If you've not yet bought a ticket to see Damien Chazelle's First Man, please put watching the story of Apollo astronaut Neil Armstrong on your "to-do" list. The Academy Award-winning director of La La Land has followed that musical with a much different work, showing the somewhat nerdy and spectacularly brave Armstrong's journey toward becoming the first person to step foot on the Moon. The Gemini launch in the film's second act might be one of the most amazing scenes ever filmed and is worth the admission price by itself.
I'm advocating this movie because I was disappointed that a prime-time screening last night here in Los Angeles was barely one-third full, and with the exception of my film-student son, the audience appeared to include no one who wasn't already alive at the time of the Apollo 11 landing. This is a wonderful film that deserves to be seen by more movie fans. I'm also recommending the film here because it pairs wonderfully with many established theme park and themed entertainment attractions across the country.
The moon landing was one of the defining cultural events of our time, even if the popular memory of mankind's greatest exploratory accomplishment seems to be fading. Heck, the video of Apollo launch used to play at the top of every hour on MTV, searing it into the memory of countless Gen Xers like myself. Today, the legacy of Apollo lives on not just in films such as First Man but in several leading tourist attractions in the United States.
I hope you'll go see First Man. Then I hope you might consider some of these destinations on your next vacation. Next summer will be the 50th anniversary of the Apollo 11 landing, so it's a perfect opportunity to connect with America's race to the moon.
Kennedy Space Center
Capa Canaveral, Florida
Heading on a Disney Cruise? It's about a 20-minute drive from the Disney Cruise Line's terminal in Port Canaveral to the Kennedy Space Center Visitor Complex next door on Merritt Island. This is the spot from which Apollo 11 blasted off to the moon, as did America's many other manned space missions over the decades. Today, the KSC is one of the nation's leading tourist destinations, with several exhibits and attractions created by teams that have worked on popular attractions at Disney and other theme parks.
The center's bus tour stops at the "Race to the Moon" mission center ("mission centers" are the KSC's themed "lands"), where you can see a Saturn V rocket, the crew capsule from Apollo 14, a moon-worn spacesuit, and a memorial to Gus Grissom, Ed White and Roger Chaffe, the Apollo 1 crew who died in a training exercise. The exhibits continue through the Space Shuttle era, where thrill fans can simulate blasting into space on the Shuttle Launch Experience ride. Tickets are $57 for adults, $47 for children (ages 3-11)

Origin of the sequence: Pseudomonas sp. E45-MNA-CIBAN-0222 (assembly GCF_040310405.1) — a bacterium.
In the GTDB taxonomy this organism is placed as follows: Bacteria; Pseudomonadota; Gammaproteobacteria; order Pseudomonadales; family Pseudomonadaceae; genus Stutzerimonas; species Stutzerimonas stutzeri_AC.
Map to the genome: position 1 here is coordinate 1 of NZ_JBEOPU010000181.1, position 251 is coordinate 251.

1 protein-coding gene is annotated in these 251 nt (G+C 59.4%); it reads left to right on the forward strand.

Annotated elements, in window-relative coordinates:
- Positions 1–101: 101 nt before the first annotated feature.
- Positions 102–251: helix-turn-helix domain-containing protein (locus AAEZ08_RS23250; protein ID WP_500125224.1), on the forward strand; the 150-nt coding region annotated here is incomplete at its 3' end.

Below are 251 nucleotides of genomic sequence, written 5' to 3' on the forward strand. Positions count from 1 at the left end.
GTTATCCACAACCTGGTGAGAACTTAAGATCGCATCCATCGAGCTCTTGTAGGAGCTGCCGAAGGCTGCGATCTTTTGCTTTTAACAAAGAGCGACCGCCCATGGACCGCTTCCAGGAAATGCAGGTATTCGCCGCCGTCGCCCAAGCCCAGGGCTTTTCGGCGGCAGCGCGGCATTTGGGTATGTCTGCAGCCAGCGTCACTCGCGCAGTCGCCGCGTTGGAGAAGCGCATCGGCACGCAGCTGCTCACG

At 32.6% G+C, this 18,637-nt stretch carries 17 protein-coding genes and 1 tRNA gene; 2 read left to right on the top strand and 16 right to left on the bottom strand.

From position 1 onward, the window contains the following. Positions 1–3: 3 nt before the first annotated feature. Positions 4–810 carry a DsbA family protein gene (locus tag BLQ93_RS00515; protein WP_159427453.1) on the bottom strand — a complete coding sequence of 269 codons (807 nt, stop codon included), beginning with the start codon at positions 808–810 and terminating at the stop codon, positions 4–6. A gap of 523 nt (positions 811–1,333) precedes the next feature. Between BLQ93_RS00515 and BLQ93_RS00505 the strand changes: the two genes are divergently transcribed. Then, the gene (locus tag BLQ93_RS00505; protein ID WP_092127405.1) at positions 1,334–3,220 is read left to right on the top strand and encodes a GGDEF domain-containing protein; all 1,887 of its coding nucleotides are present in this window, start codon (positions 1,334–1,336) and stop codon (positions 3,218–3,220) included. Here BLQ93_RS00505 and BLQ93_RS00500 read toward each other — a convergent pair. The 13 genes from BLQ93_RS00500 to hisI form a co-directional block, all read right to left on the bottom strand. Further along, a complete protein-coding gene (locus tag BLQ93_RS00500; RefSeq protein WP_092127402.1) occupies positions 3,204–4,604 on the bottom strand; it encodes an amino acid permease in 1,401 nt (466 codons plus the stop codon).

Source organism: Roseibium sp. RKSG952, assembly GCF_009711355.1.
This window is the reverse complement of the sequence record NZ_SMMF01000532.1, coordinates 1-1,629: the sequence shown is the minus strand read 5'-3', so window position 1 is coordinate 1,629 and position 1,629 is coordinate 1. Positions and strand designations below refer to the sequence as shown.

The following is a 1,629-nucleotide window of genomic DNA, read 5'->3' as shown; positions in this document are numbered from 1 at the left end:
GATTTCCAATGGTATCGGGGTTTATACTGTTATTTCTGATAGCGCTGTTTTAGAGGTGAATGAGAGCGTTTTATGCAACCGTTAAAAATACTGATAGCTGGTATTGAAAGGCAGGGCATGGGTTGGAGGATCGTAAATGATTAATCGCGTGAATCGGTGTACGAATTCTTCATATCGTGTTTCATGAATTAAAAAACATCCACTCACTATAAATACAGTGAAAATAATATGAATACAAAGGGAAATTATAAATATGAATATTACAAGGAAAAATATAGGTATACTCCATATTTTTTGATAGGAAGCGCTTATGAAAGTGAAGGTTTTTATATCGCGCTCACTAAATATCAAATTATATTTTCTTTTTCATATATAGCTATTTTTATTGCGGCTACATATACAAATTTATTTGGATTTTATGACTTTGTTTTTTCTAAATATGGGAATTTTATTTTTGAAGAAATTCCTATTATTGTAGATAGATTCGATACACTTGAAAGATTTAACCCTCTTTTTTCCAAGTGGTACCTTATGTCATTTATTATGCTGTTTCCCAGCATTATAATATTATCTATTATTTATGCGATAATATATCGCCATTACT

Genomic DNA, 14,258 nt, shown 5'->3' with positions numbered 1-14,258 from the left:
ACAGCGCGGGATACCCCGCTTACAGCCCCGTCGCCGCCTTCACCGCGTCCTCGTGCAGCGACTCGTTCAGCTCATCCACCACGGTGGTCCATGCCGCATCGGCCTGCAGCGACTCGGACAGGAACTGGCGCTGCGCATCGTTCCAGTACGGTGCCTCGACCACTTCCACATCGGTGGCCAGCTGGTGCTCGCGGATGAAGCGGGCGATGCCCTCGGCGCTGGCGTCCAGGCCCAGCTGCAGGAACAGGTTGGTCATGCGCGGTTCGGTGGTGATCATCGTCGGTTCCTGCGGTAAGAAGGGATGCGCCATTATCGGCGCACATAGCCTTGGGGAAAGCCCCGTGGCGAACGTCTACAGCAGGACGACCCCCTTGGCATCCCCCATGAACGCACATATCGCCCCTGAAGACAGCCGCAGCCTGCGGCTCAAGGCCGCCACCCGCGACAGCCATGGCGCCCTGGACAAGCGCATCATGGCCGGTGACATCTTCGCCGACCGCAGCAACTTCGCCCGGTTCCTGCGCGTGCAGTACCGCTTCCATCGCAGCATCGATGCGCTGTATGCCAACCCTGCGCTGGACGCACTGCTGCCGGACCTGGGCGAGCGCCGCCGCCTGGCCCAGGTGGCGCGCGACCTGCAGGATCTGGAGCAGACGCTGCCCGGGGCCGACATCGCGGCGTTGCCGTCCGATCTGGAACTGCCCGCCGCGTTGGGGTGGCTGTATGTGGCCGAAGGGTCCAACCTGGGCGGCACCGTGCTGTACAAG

Epcot, Walt Disney World, Lake Buena Vista, Florida
Sure, this one's all for fun, but Epcot's Mission Space is the closest thing to a space flight experience you will find a major theme park. Your destination here is Mars, not the Moon, but the thrills of blasting off and floating in space come with a lesson that it's teamwork — not just bravery — that gets astronauts to their goal.
Space Center Houston
Lyndon B. Johnson Space Center, Houston, Texas
The home of NASA's Mission Control, the Johnson Space Center is accessible via a tram tour from its official visitors' center. There are actually two Mission Controls on the tour: the historic Mission Control that directed the Apollo missions and the modern Mission Control used for the Space Shuttle. Space Center Houston also houses a variety of Apollo artifacts, including the command module from Apollo 17, the last (most recent?) mission to the Moon. Tickets are $29.95 for adults, $24.95 for kids, and $27.95 for seniors
National Air and Space Museum
Smithsonian Institution, Washington, DC
The nation's most popular museum is closing its "Apollo to the Moon" gallery on December 3, as the Smithsonian renovates the Air and Space Museum facility on the National Mall. An unused Lunar Module and the Gemini IV capsule remain the museum's Milestones of Flight Hall, but if you want to see the Apollo 11 command module, it's now on tour in Pittsburgh's Senator John Heinz History Center, where it will remain through February 18. After that, it's off to Seattle's Museum of Flight, from March 16 through September 2. Apollo 11's Columbia will return to display at the National Air and Space Museum when its renovated exhibition hall opens in 2021. Admission is free to the National Air and Space Museum.Tweet
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